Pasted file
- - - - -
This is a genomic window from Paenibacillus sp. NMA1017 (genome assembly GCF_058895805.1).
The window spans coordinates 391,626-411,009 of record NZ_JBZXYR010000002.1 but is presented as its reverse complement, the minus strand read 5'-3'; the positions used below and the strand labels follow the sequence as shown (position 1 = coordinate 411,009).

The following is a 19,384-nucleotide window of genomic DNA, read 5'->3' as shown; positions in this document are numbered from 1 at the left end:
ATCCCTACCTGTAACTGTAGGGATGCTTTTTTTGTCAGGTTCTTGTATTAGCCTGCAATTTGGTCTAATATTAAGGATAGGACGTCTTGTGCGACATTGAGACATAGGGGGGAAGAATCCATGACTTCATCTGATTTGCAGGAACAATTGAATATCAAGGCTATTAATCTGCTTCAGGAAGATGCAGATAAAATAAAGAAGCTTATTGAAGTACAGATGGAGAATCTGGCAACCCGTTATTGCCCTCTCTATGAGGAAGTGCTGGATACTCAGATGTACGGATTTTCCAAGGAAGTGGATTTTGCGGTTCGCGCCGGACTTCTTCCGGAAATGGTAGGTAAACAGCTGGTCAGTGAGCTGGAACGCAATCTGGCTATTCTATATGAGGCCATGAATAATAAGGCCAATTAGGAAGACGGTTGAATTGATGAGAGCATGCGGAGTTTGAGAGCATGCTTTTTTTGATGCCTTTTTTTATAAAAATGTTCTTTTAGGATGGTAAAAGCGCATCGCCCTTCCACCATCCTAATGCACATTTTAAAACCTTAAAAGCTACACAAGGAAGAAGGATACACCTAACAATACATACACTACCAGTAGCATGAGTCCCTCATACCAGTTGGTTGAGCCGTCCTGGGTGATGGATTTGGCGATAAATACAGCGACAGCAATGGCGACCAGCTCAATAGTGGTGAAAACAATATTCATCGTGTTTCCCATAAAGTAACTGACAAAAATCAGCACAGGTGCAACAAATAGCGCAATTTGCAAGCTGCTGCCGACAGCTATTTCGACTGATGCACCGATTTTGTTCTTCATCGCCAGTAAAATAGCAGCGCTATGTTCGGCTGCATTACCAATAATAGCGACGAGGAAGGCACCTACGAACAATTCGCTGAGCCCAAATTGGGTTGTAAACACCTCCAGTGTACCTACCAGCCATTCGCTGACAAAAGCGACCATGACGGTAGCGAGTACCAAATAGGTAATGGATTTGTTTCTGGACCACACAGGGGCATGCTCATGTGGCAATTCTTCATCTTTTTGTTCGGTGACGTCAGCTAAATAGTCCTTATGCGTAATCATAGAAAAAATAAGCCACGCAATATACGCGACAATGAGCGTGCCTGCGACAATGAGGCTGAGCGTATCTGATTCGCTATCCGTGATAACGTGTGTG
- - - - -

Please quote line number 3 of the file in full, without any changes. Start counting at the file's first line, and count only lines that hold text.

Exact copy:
The following is a 19,384-nucleotide window of genomic DNA, read 5'->3' as shown; positions in this document are numbered from 1 at the left end: